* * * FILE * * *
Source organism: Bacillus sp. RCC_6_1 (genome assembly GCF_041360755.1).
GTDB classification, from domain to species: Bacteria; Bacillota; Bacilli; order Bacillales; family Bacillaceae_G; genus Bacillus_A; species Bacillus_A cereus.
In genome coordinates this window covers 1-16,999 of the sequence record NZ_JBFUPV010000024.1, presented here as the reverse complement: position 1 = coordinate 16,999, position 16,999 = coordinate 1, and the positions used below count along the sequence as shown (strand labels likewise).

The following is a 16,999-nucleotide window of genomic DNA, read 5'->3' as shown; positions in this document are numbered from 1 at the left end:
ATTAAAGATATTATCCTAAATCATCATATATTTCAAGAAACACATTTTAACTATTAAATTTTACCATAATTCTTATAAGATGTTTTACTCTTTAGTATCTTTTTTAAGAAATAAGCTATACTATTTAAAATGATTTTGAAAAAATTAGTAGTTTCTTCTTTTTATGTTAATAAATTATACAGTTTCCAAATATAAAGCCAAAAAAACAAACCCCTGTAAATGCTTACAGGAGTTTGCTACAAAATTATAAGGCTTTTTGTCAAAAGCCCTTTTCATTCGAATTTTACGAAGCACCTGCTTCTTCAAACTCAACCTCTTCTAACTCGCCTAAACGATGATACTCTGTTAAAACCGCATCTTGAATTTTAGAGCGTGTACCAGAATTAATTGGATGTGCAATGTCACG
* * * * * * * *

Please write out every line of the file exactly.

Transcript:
Source organism: Bacillus sp. RCC_6_1 (genome assembly GCF_041360755.1).
GTDB classification, from domain to species: Bacteria; Bacillota; Bacilli; order Bacillales; family Bacillaceae_G; genus Bacillus_A; species Bacillus_A cereus.
In genome coordinates this window covers 1-16,999 of the sequence record NZ_JBFUPV010000024.1, presented here as the reverse complement: position 1 = coordinate 16,999, position 16,999 = coordinate 1, and the positions used below count along the sequence as shown (strand labels likewise).

The following is a 16,999-nucleotide window of genomic DNA, read 5'->3' as shown; positions in this document are numbered from 1 at the left end:
ATTAAAGATATTATCCTAAATCATCATATATTTCAAGAAACACATTTTAACTATTAAATTTTACCATAATTCTTATAAGATGTTTTACTCTTTAGTATCTTTTTTAAGAAATAAGCTATACTATTTAAAATGATTTTGAAAAAATTAGTAGTTTCTTCTTTTTATGTTAATAAATTATACAGTTTCCAAATATAAAGCCAAAAAAACAAACCCCTGTAAATGCTTACAGGAGTTTGCTACAAAATTATAAGGCTTTTTGTCAAAAGCCCTTTTCATTCGAATTTTACGAAGCACCTGCTTCTTCAAACTCAACCTCTTCTAACTCGCCTAAACGATGATACTCTGTTAAAACCGCATCTTGAATTTTAGAGCGTGTACCAGAATTAATTGGATGTGCAATGTCACG